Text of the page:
Scientific Forecaster Discussion
Area forecast discussion
National Weather Service Raleigh NC
726 PM EST Wednesday Dec 24 2014
Synopsis...a warm front will lift slowly northwest through the
interior Carolinas through this evening... as a deepening low
pressure system tracks from the Ohio Valley northward into the Great
Lakes. A cold front will push east across our area tonight. High
pressure will build in from the southwest for Christmas day through
Near term /through tonight/...
as of 305 PM Wednesday...
Most of the heavier precipitation we saw this morning has shifted to the
east with the warm conveyor belt/low-level jet. Meanwhile...The
Wedge and coastal warm fronts...which made a strong push inland
early this morning have moved very little in the past few hours.
The Wedge front stretches from Monroe to Asheboro to Roxboro...while
the coastal front is closer to Laurinburg-Smithfield-Tarboro. Both
should begin to retreat inland more aggressively this afternoon as
the precipitation comes to an end and stronger pressure falls begin ahead
of the approaching upper trough and synoptic cold front.
The severe threat is decreasing over the coastal plain as the
forcing departs the area....so the bigger question now will be
whether or not there is renewed development along the cold front.
Moisture return and warming with the retreating warm front(s) may
allow for some weak destabilization ahead of the front. The NAM
shows more instability than the GFS...up to 400 j/kg MLCAPE in the
east on the NAM this evening. Given the meager lapse rates and lack
of additional warming today...the NAM may be overdone. There are
already some signs of showers near the cold front over northern
Georgia/Alabama...though the character appears more jet driven than
via low-level convergence. However...with time...showers may
develop and expand along the front as it encounters the slightly
more unstable airmass over central/eastern NC...which the cams
weakly hint at. If any deeper showers/storms were to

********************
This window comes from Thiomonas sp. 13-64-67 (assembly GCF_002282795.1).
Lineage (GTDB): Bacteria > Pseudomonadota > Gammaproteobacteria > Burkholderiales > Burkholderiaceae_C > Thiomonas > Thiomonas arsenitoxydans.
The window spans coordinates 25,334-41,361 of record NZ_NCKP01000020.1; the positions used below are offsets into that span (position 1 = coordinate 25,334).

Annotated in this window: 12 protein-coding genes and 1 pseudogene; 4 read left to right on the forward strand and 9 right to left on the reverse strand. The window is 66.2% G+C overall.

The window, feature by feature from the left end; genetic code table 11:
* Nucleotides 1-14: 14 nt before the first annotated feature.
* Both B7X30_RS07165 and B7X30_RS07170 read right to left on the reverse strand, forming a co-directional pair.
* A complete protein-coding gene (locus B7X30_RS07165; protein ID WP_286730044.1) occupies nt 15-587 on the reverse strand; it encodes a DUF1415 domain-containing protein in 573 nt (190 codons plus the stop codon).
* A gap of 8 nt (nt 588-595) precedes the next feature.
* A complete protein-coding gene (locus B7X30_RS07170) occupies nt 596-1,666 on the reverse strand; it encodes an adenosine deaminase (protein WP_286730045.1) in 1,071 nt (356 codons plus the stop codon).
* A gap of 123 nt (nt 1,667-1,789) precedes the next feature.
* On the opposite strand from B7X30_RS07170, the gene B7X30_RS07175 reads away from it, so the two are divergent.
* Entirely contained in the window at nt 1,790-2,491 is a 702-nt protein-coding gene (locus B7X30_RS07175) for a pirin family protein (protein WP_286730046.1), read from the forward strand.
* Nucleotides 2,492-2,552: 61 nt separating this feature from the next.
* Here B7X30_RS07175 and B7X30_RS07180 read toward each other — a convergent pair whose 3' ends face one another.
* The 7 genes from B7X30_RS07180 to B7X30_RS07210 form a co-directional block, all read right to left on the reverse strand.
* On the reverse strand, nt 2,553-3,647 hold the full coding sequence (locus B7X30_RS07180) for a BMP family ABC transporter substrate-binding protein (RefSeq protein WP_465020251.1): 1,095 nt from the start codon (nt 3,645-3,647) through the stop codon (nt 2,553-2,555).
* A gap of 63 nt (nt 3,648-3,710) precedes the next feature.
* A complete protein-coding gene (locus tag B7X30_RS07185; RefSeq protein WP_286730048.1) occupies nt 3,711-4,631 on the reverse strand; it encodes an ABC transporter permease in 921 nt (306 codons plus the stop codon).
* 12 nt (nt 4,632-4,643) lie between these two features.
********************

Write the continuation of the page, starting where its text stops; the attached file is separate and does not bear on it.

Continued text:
develop...strong unidirectional deep layer shear would support a
wind threat...but this doesnt seem likely at the moment.
The cold front cross will the area between roughly 03z and
09z...with significant drying in the low-levels and an end to any
precipitation. There is still plenty of middle/high level moisture streaming
southwest to northeast just ahead of the upper trough...so some of
this cloud cover may linger into Thursday morning and limit some of
the cooling behind the front. Lows should range from the middle 40s
west to middle 50s east.
Short term /Friday and Friday night/...
as of 305 PM Wednesday...
As the cold front exits the area...high pressure will build in from
the Gulf Coast region. Given the source of the airmass and westerly
flow...highs should be slightly above normal in the middle to upper
50s. Winds within the mixed layer cap out at around 25-30mph
midday...so there should be some gusts into the lower 20s earlier in
the day. Otherwise...quiet weather will continue on through
Thursday night as high pressure builds overhead and lows dip into
the low to middle 30s.
Long term /Friday through Wednesday/...
as of 335 PM Wednesday...
For Friday/Friday night: calm and mostly clear as surface high pressure
drifts overhead... and middle level ridging builds aloft over and just
off the southeast states. The middle level and surface ridges will
shift east late Friday into Friday night. As a result of strengthening
upper level winds from the SW into the midatlantic region... high
thin clouds will spread in Friday evening/night. In addition...
increasing return flow on the west side of the exiting low level
ridge will bring a chance of fog and/or stratus late Friday night as SW
winds increase in the 925-850 mb layer. Low level thicknesses start
out close to normal... although much of this warmth will be
contained below the subsidence inversion just off the surface.
Regardless... given the mild source region of the air mass... expect
highs about a category above normal... and lows near to just below
normal with minimal cloud cover and light winds.
For Sat-Sun: as the surface high shifts further offshore Sat... the
frontal zone to our south is expected to start moving northward...
pushing into the NC Piedmont by sun. The GFS/European model (ecmwf) begin to spread
precipitation into NC from the SW late Sat night but especially sun... a
function of the strengthening SW flow in the 850-500 mb layer from
the northwest Gulf riding up and along the surface frontal zone. With good
model agreement... will spread in good chance probability of precipitation from the SW
starting early Sun morning... and continuing through sun and Sun
night... as weak middle level vorticity and a surface low track up